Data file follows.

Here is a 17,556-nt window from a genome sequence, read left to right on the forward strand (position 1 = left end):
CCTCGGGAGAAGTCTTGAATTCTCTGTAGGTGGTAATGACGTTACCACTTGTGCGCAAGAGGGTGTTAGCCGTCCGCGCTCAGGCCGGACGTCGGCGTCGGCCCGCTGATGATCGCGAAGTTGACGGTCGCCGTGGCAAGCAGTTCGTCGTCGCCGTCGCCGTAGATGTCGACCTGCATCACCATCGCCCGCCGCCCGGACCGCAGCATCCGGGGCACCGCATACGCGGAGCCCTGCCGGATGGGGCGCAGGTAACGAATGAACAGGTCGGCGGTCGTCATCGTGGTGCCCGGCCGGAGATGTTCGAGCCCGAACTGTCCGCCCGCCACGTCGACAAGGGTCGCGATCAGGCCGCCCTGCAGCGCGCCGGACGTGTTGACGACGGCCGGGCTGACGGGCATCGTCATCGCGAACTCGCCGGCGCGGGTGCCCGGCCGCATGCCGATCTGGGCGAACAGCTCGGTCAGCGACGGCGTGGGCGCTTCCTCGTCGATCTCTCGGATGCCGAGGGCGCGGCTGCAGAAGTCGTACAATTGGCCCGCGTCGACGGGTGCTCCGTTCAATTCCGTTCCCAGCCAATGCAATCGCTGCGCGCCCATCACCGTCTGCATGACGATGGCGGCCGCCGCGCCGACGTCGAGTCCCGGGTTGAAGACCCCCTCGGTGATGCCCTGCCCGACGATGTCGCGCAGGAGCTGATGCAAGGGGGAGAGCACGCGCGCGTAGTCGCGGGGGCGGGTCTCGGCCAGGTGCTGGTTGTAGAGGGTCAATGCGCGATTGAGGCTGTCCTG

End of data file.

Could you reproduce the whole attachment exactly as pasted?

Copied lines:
Here is a 17,556-nt window from a genome sequence, read left to right on the forward strand (position 1 = left end):
CCTCGGGAGAAGTCTTGAATTCTCTGTAGGTGGTAATGACGTTACCACTTGTGCGCAAGAGGGTGTTAGCCGTCCGCGCTCAGGCCGGACGTCGGCGTCGGCCCGCTGATGATCGCGAAGTTGACGGTCGCCGTGGCAAGCAGTTCGTCGTCGCCGTCGCCGTAGATGTCGACCTGCATCACCATCGCCCGCCGCCCGGACCGCAGCATCCGGGGCACCGCATACGCGGAGCCCTGCCGGATGGGGCGCAGGTAACGAATGAACAGGTCGGCGGTCGTCATCGTGGTGCCCGGCCGGAGATGTTCGAGCCCGAACTGTCCGCCCGCCACGTCGACAAGGGTCGCGATCAGGCCGCCCTGCAGCGCGCCGGACGTGTTGACGACGGCCGGGCTGACGGGCATCGTCATCGCGAACTCGCCGGCGCGGGTGCCCGGCCGCATGCCGATCTGGGCGAACAGCTCGGTCAGCGACGGCGTGGGCGCTTCCTCGTCGATCTCTCGGATGCCGAGGGCGCGGCTGCAGAAGTCGTACAATTGGCCCGCGTCGACGGGTGCTCCGTTCAATTCCGTTCCCAGCCAATGCAATCGCTGCGCGCCCATCACCGTCTGCATGACGATGGCGGCCGCCGCGCCGACGTCGAGTCCCGGGTTGAAGACCCCCTCGGTGATGCCCTGCCCGACGATGTCGCGCAGGAGCTGATGCAAGGGGGAGAGCACGCGCGCGTAGTCGCGGGGGCGGGTCTCGGCCAGGTGCTGGTTGTAGAGGGTCAATGCGCGATTGAGGCTGTCCTG